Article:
and views

We cut short our stay at the beach and went back to a small restaurant nearby the pousada for a good lunch.  As we were all scheduled to scuba dive that afternoon, we wanted to make sure we had the energy reserved. 

Diving down the underwater canyons

Lots of fish 100' (30 meters) down

Look closely, a very large sting ray

Gerson celebrating a 100' deep
canyon shelf

A turtle joined us

Fish everywhere

Gerson going back
to school

A photo moment

We are not exactly sure where we dove around the island as things were a bit hurried.  We do know that our first dive was about 100+' (30+ meters) and the second dive quite a bit shallower around 45' (15 meters). 

Flavia and Helio, not being scuba certified, took what is called a "baptism" and had one dive at another part of the island.  As their day was part instruction and part dive, they were signed up through a different boat.  From what we heard that evening, they had a fantastic dive and took to the water, well, like fish.

Nurse shark

Louise loved the shelves

A strange looking fish

Barra, Barracuda!

Yes, that is a green Morey Eel
about 6' (2 meters) long and yes,
we were able to swim alongside
of it for quite a distance (very cool!)


Gerson coming up
through one of the
many holes in the shelf

Ummm, dinner!

Flavia and Helio
getting ready

Fantastic picture of
Flavia and Helio taken
by their dive photographer

We had hoped to see a famous inhabitant, the Spinning Dolphins, but alas, it was not to be.  Gerson caught a glimpse of a few of them as the boat was moving along, but they soon submerged when I came out of the cabin to look.  These dolphins are famous for their leaping out of the water and fervently spinning in the air before disappearing back into the blue waters.  Baia dos Golfinhos is one of the few breeding areas left for these wonderful mammals.

Gerson checking on his ascent
time and Louise striking the pose

While ascending, we were visited
by a sizable ray (the second
picture is about 45' down)

Gerson taking a break
between dives

Parts of the archipelago

Gerson and Louise and
a great dive

Not much you can do after diving that can top that experience and we found no exception to that rule (at least for that day). 

On the following day, Wednesday, Gerson found the remnants of one of the other forts and we just stopped long enough to take a few 'postcard' pictures.  Then, it was off to one of our favorite spots, Baia do Sueste and to swim with the turtles and sharks once again.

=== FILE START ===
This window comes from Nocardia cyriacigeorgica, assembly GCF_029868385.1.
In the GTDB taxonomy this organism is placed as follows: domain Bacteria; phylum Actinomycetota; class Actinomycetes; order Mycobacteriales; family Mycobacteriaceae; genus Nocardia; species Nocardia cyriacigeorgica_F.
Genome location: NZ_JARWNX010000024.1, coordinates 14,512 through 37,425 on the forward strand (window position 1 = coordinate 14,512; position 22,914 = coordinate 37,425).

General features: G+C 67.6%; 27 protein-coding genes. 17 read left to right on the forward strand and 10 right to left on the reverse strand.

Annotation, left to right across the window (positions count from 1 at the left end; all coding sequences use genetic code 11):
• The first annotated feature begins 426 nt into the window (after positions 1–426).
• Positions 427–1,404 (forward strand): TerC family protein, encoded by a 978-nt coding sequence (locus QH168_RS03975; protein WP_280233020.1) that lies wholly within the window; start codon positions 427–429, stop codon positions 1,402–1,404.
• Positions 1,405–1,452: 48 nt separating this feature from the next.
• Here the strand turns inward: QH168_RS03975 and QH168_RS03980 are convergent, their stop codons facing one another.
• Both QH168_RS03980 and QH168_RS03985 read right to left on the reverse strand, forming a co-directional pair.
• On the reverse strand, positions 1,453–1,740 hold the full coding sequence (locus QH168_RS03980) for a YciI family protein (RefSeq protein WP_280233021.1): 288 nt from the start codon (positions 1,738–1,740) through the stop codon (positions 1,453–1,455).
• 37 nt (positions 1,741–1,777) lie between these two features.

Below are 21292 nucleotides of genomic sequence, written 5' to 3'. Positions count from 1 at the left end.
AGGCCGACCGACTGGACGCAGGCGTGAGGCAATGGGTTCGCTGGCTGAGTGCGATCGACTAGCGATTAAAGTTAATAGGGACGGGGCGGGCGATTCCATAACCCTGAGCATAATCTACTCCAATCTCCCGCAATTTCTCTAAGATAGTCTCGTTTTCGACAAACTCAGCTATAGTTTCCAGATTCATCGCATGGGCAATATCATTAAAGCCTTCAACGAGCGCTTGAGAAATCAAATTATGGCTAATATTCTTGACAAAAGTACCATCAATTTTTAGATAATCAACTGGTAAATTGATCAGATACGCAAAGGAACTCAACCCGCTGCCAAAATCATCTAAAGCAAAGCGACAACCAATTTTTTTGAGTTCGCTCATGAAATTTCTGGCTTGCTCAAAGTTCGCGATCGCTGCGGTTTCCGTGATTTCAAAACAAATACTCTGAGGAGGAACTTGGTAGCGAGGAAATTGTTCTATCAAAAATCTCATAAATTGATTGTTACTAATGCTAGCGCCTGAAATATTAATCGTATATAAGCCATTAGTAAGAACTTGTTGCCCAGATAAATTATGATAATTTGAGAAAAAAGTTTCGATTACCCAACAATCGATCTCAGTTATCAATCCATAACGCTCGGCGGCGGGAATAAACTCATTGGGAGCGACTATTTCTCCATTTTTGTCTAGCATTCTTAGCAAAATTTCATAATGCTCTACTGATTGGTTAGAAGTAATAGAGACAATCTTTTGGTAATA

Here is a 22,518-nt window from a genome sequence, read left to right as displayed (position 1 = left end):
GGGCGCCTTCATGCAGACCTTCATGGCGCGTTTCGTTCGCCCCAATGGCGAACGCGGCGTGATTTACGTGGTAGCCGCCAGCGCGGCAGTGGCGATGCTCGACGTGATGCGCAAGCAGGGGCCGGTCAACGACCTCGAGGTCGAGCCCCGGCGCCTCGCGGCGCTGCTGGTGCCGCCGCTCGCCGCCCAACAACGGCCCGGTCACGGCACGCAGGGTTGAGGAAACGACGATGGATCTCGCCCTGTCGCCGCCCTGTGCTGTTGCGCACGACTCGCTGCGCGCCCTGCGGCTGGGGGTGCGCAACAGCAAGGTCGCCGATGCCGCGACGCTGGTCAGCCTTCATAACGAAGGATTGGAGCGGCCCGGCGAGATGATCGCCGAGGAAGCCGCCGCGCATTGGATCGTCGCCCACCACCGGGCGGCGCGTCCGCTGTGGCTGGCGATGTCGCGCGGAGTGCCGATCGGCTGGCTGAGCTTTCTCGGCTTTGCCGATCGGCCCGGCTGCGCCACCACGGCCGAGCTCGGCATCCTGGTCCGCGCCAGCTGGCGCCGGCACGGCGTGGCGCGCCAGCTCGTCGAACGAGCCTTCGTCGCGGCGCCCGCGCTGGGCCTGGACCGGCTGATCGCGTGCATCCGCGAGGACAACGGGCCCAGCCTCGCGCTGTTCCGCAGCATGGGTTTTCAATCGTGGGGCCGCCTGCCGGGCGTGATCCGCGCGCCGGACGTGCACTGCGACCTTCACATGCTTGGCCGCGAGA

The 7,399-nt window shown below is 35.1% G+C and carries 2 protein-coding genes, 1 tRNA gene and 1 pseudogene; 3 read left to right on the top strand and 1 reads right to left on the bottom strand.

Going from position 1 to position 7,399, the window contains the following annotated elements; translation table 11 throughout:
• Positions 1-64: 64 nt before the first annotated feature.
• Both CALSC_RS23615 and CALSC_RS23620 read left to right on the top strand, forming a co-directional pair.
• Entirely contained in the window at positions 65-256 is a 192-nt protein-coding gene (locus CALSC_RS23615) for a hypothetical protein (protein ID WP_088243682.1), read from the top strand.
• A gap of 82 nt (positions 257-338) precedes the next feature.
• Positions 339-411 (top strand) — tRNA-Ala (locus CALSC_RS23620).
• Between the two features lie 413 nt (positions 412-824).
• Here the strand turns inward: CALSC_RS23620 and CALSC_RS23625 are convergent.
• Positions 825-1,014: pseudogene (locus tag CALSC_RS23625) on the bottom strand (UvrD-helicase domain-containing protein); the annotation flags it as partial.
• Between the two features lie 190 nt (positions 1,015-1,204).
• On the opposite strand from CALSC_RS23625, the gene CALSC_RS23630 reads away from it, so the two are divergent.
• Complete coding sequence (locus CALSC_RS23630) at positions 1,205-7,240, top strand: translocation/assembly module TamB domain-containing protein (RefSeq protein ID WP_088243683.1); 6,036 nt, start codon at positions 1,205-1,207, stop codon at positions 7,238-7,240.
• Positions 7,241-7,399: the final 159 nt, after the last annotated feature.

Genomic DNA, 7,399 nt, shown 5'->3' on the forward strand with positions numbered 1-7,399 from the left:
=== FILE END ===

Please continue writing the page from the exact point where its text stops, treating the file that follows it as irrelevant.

Gerson and his
'postcard' pic at
the remains of a

Baia do Sueste

Those electric blue fish

My friendly lemon shark once again

One of my favorite all time pictures...very difficult
to capture the turtles coming up for air

We spent a couple of hours at the beach (most of which, I spent in the water) and I probably would have stayed there if my stomach did not remind me that I needed to eat.  What is so remarkable about this bay, is that the reef is only a few feet under water and you see all the critters within a depth of 10' (3 meters). 

From there, we went up to the Pousada Ze Maria, the high-end pousada I mentioned earlier.  As we were invited to indulge in their swimming pool, Gerson wanted to take advantage of the "high" life for a bit.  As with the Baia do Sueste, we were joined by a couple, Lucas and Tatiana (also from Curitiba), that we met in our humble pousada and we enjoyed sipping a few drinks in a shimmering pool of water overlooking the trees and beach below.

Green Turtle

Another strange looking fish

Reef or Lemon shark.  This
shark was smaller (about 3') and
seemed a bit different than the
previous Lemon sharks

Pousada Ze Maria

Lucas and Gerson
enjoying the pool

On Wednesdays and Fridays, Pousada Ze Maria (its namesake, Jose (Schzo-say) Maria hosts what is termed as a "gastronomical event" of all you can eat seafood and desserts.  Even though the price was exorbitant, it was something to be experienced and enjoyed at least one in a lifetime.

Jose himself introduced the fare as though it was the unveiling of a piece of art, and in a culinary way, it was.  Even though the taste of the food was a little "average" and a tad disappointing, we still were swept up in the entire evening of a variety of food, pleasurable company and energetic dancing that capped off the night.

The appetizers (the 'shells' are edible)

Jose Maria pumping up the crowd
like a carnival worker

An enormous paella (about 4' diameter)

Lucas and Tatiana are anxiously

Sushi and beautiful food

A few meats were
snuck in and were
my favorite part of
the  meal

And, of course, the
fantastic desserts